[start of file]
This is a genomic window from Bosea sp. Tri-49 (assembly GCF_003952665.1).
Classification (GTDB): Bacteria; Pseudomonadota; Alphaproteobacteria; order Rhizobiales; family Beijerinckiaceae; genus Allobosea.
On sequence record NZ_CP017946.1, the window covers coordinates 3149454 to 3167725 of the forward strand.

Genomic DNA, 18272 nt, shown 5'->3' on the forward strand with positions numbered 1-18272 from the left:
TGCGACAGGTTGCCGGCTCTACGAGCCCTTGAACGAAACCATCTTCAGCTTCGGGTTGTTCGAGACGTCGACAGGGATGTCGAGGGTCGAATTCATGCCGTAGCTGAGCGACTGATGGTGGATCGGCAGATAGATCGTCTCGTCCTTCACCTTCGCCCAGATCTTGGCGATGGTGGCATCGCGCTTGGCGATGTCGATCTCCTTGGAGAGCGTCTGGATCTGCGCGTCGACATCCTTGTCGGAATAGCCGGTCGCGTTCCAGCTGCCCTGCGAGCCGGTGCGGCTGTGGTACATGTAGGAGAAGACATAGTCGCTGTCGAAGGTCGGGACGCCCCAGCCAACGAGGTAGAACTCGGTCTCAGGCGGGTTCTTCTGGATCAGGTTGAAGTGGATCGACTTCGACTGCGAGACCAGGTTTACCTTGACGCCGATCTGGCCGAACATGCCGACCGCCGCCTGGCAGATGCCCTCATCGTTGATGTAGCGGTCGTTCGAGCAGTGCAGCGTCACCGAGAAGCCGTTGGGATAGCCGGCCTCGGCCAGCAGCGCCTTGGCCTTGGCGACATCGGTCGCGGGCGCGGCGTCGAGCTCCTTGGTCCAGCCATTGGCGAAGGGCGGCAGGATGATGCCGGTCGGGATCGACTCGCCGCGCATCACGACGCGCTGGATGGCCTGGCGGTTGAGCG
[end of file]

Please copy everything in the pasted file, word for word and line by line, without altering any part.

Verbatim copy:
This is a genomic window from Bosea sp. Tri-49 (assembly GCF_003952665.1).
Classification (GTDB): Bacteria; Pseudomonadota; Alphaproteobacteria; order Rhizobiales; family Beijerinckiaceae; genus Allobosea.
On sequence record NZ_CP017946.1, the window covers coordinates 3149454 to 3167725 of the forward strand.

Genomic DNA, 18272 nt, shown 5'->3' on the forward strand with positions numbered 1-18272 from the left:
TGCGACAGGTTGCCGGCTCTACGAGCCCTTGAACGAAACCATCTTCAGCTTCGGGTTGTTCGAGACGTCGACAGGGATGTCGAGGGTCGAATTCATGCCGTAGCTGAGCGACTGATGGTGGATCGGCAGATAGATCGTCTCGTCCTTCACCTTCGCCCAGATCTTGGCGATGGTGGCATCGCGCTTGGCGATGTCGATCTCCTTGGAGAGCGTCTGGATCTGCGCGTCGACATCCTTGTCGGAATAGCCGGTCGCGTTCCAGCTGCCCTGCGAGCCGGTGCGGCTGTGGTACATGTAGGAGAAGACATAGTCGCTGTCGAAGGTCGGGACGCCCCAGCCAACGAGGTAGAACTCGGTCTCAGGCGGGTTCTTCTGGATCAGGTTGAAGTGGATCGACTTCGACTGCGAGACCAGGTTTACCTTGACGCCGATCTGGCCGAACATGCCGACCGCCGCCTGGCAGATGCCCTCATCGTTGATGTAGCGGTCGTTCGAGCAGTGCAGCGTCACCGAGAAGCCGTTGGGATAGCCGGCCTCGGCCAGCAGCGCCTTGGCCTTGGCGACATCGGTCGCGGGCGCGGCGTCGAGCTCCTTGGTCCAGCCATTGGCGAAGGGCGGCAGGATGATGCCGGTCGGGATCGACTCGCCGCGCATCACGACGCGCTGGATGGCCTGGCGGTTGAGCG